Australia to welcome vaccinated foreign students, workers

From December 1, fully vaccinated eligible visa holders including students and skilled workers, can come to Australia without needing to apply for a travel exemption, a statement by the Australian government said.
“The return of skilled workers and students to Australia is a major milestone in our pathway back,” Australian PM Scott Morrison said.(AP)
“The return of skilled workers and students to Australia is a major milestone in our pathway back,” Australian PM Scott Morrison said.(AP)
Published on Nov 23, 2021 03:46 AM IST
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Agencies | , New Delhi/washington

Australia on Monday announced easing of its strict pandemic-related travel restrictions from next month, a decision that is expected to help thousands of Indian students return to the country.

From December 1, fully vaccinated eligible visa holders including students and skilled workers, can come to Australia without needing to apply for a travel exemption, a statement by the Australian government said.

It said the visitor will have to be fully vaccinated with a “completed dosage” of a vaccine approved or recognised by Australia’s Therapeutic Goods Administration and hold a valid visa for one of the eligible visa subclasses.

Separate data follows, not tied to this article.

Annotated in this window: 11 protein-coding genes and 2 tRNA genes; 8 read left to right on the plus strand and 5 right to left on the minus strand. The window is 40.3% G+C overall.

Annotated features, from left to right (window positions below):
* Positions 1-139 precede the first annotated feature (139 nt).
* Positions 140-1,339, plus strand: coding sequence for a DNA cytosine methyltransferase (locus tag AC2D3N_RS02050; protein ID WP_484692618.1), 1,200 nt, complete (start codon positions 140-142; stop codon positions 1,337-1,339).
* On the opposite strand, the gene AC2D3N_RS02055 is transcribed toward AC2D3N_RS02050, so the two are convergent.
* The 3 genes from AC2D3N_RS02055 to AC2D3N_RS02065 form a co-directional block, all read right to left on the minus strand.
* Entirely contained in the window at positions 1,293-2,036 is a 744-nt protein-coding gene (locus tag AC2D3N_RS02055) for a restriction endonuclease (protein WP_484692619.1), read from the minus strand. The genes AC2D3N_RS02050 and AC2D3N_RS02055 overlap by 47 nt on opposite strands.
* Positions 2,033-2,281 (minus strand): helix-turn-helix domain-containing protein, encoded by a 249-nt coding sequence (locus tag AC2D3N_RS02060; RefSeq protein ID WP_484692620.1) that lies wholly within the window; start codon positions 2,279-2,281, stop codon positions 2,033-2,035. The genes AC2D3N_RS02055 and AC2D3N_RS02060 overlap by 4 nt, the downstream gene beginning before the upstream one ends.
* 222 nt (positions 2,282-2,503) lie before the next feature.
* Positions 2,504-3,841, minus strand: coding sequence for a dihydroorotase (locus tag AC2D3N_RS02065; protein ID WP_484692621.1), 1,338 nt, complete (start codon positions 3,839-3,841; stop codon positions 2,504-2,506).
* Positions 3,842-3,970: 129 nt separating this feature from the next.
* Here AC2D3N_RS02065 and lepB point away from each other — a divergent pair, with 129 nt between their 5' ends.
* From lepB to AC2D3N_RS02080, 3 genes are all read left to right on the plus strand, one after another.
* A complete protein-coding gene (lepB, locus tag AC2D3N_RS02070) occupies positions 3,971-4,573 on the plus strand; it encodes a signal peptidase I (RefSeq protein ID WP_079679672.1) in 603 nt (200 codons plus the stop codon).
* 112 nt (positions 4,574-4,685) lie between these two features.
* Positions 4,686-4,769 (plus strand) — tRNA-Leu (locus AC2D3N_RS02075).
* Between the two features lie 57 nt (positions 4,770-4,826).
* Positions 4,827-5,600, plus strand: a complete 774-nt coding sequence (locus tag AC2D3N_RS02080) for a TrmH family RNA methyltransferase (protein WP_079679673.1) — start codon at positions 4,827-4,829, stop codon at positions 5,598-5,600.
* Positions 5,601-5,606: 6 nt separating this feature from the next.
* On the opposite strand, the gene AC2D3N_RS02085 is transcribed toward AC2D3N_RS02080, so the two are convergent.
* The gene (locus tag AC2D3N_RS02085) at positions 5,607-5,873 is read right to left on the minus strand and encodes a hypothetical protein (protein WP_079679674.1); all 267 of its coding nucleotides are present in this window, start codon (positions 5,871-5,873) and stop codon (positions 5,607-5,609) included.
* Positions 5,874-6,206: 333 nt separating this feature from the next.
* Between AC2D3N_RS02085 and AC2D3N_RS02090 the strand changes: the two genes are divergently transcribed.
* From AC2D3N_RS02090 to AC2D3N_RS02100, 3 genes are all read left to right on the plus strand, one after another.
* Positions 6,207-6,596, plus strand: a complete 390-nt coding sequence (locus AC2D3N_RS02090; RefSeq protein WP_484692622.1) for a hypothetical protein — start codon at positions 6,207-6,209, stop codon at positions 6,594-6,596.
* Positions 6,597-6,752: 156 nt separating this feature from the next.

The travellers will also have to provide proof of their vaccination status and present a negative Covid PCR test taken within three days of departure for Australia. The statement said travellers must comply with the quarantine requirements in the territory of their arrival.

“The return of skilled workers and students to Australia is a major milestone in our pathway back,” PM Scott Morrison told reporters in Canberra.

Shot 100% effective for adolescents, says Pfizer

Pfizer and BioNTech said on Monday their Covid-19 vaccine remained 100% effective in children 12 to 15 years old, four months after the second dose.

The companies said that the new data, which involved 2,228 trial participants, will help support their applications for full approval in the US and worldwide. No serious safety concerns were observed in individuals with at least six months of follow-up after the second dose.

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